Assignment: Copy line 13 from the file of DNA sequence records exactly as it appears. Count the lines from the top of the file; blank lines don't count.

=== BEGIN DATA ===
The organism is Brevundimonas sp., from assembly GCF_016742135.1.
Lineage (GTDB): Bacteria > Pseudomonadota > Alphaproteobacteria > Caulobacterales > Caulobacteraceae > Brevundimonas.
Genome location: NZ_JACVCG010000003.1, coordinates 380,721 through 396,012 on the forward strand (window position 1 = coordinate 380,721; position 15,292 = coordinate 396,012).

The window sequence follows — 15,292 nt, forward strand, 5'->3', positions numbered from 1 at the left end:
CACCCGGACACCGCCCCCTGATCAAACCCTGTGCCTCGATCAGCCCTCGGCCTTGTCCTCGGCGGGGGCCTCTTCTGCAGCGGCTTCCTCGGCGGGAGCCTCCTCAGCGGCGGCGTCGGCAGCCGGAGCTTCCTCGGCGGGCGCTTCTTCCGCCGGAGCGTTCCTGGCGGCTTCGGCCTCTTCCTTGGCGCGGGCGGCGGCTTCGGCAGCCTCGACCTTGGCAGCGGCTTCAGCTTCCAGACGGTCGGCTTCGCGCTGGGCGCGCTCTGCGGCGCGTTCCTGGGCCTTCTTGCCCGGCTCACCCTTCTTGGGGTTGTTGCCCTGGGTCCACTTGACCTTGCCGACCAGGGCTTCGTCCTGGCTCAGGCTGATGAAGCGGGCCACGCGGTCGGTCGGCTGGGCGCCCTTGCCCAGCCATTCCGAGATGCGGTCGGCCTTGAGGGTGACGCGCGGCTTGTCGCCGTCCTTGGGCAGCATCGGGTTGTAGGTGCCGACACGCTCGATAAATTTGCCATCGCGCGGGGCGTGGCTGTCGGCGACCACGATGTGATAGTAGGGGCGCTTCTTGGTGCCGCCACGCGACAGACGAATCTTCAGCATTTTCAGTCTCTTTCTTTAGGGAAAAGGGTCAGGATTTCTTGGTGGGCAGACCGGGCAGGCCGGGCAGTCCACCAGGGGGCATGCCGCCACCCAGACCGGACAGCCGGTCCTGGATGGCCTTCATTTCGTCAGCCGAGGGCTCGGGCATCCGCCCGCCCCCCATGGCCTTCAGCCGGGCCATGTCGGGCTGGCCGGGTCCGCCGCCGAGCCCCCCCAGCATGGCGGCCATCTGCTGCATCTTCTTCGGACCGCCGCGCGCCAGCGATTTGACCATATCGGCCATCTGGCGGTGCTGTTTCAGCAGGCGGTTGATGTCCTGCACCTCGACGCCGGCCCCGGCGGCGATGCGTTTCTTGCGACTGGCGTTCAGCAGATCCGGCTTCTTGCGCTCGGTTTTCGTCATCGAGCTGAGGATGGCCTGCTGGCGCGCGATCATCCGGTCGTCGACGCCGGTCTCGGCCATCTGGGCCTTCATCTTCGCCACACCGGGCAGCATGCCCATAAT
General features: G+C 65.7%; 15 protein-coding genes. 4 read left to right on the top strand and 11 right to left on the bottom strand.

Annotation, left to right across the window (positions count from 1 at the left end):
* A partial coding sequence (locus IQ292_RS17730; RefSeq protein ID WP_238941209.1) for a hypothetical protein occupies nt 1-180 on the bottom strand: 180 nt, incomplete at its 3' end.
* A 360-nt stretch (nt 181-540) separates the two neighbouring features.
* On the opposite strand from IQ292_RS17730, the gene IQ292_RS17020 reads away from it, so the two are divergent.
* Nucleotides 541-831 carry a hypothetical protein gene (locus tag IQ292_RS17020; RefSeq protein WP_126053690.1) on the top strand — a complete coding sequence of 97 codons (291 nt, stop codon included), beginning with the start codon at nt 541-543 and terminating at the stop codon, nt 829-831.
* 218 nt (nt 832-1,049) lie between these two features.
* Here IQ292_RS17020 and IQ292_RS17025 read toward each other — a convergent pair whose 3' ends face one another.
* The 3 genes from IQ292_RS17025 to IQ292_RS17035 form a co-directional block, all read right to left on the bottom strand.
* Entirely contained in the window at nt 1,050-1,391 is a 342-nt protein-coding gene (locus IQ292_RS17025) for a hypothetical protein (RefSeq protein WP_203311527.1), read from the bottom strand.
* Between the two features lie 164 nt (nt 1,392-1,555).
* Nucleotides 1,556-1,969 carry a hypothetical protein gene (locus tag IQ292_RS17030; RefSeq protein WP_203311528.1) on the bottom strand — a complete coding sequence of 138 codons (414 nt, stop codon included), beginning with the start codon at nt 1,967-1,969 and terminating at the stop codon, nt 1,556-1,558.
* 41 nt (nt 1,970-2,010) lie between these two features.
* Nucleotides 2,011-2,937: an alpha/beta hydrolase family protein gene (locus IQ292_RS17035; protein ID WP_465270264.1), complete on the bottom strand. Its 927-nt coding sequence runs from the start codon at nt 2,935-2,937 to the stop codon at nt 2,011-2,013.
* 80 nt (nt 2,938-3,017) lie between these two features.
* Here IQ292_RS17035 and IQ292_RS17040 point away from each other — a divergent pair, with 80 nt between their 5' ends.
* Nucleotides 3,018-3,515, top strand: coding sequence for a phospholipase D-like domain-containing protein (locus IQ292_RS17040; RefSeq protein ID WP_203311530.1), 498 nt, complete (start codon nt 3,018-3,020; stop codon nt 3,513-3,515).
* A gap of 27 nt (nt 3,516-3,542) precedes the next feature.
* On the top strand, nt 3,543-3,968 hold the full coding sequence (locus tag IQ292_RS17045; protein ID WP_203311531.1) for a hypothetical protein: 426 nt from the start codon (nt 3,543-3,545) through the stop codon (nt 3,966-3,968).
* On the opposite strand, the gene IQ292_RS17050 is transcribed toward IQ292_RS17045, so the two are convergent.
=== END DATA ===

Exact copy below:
* Here IQ292_RS17020 and IQ292_RS17025 read toward each other — a convergent pair whose 3' ends face one another.